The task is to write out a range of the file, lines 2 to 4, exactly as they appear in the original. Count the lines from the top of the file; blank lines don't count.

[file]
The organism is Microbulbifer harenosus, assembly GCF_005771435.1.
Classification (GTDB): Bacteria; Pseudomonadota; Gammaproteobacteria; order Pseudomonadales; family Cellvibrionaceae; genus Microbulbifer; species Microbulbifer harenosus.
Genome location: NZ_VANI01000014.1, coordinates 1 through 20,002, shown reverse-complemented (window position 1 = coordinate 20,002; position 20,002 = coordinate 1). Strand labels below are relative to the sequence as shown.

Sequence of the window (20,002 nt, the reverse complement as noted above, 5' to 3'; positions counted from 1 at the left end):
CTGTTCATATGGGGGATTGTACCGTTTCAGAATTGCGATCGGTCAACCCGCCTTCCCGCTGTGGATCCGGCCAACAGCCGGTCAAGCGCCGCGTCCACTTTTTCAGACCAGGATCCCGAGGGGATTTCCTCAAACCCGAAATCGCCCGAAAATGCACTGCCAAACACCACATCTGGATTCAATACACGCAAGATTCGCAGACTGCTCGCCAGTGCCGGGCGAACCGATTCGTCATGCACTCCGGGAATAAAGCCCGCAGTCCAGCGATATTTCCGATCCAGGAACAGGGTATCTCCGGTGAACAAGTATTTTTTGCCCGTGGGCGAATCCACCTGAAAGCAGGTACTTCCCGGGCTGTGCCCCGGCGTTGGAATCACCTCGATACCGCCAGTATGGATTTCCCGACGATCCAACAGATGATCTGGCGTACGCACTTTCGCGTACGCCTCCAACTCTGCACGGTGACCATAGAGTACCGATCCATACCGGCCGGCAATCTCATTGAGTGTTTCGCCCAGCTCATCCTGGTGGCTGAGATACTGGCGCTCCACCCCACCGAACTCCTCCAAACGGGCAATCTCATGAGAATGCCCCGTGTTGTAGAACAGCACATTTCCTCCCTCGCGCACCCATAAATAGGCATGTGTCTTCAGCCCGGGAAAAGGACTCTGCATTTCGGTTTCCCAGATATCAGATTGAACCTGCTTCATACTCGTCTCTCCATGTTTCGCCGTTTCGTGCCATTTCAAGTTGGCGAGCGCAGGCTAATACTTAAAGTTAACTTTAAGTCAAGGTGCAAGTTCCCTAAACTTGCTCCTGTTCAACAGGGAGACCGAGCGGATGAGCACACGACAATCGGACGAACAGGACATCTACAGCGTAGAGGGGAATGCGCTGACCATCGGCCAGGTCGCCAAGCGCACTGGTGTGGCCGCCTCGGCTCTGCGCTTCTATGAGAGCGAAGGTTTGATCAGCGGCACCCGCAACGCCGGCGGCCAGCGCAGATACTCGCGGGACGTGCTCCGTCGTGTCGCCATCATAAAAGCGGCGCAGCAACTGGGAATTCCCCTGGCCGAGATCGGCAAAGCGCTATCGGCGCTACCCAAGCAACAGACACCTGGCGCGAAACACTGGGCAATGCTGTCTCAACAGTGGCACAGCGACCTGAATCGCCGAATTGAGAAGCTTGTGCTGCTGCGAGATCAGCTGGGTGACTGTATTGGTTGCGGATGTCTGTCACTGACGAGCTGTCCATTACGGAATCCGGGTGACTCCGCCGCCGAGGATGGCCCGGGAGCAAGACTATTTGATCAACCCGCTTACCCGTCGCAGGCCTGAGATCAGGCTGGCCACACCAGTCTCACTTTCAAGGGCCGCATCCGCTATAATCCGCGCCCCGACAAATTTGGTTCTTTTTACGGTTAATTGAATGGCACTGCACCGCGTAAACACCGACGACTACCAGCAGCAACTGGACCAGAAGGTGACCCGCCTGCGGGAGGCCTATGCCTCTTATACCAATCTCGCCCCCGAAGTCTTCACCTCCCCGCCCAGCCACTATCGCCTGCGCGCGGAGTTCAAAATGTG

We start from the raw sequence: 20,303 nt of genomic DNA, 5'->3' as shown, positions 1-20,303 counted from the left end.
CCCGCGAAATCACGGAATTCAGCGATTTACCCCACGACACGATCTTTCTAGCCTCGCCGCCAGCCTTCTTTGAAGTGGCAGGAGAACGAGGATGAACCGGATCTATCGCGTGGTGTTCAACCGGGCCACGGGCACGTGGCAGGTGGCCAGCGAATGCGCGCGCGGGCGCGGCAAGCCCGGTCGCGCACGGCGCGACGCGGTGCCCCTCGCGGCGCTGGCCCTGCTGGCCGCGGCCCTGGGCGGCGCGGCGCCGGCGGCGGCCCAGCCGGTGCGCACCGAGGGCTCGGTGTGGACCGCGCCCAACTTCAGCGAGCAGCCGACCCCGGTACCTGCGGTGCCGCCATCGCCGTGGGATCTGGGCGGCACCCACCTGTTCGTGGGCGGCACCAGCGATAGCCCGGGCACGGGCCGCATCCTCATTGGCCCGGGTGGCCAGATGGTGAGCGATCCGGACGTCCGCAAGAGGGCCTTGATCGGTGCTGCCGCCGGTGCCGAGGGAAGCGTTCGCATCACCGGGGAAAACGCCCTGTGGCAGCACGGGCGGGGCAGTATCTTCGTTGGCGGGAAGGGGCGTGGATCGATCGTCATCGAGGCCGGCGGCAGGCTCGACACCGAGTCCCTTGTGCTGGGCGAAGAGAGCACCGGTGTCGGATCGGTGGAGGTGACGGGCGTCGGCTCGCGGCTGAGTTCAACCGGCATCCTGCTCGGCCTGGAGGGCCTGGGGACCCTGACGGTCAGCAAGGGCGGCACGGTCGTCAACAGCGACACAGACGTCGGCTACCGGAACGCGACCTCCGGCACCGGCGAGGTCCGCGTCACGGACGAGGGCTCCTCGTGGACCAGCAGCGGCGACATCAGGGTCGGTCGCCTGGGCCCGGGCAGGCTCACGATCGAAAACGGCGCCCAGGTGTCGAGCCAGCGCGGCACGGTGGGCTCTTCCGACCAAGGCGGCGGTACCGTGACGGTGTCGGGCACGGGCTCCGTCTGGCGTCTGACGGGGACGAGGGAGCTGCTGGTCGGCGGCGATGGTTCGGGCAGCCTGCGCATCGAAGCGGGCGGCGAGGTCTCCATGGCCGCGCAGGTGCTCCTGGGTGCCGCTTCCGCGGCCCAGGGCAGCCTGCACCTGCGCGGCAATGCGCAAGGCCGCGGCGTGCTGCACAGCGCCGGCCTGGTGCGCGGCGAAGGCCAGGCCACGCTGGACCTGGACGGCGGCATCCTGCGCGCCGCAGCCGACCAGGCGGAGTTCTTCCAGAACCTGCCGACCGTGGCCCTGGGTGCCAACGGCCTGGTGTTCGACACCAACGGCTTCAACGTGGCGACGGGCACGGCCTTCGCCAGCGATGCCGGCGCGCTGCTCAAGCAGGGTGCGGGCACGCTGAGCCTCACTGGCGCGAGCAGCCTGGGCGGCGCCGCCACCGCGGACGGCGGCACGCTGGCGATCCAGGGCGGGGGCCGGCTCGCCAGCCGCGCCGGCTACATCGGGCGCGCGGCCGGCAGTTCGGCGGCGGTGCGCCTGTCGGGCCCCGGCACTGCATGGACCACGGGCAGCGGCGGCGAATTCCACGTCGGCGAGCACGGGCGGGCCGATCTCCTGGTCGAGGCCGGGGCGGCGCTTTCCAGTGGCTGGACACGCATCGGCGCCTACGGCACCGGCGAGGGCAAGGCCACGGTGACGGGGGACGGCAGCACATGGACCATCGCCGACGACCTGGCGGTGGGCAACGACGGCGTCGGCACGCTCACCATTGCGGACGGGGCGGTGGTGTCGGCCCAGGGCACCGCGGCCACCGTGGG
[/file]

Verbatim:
Classification (GTDB): Bacteria; Pseudomonadota; Gammaproteobacteria; order Pseudomonadales; family Cellvibrionaceae; genus Microbulbifer; species Microbulbifer harenosus.
Genome location: NZ_VANI01000014.1, coordinates 1 through 20,002, shown reverse-complemented (window position 1 = coordinate 20,002; position 20,002 = coordinate 1). Strand labels below are relative to the sequence as shown.

Sequence of the window (20,002 nt, the reverse complement as noted above, 5' to 3'; positions counted from 1 at the left end):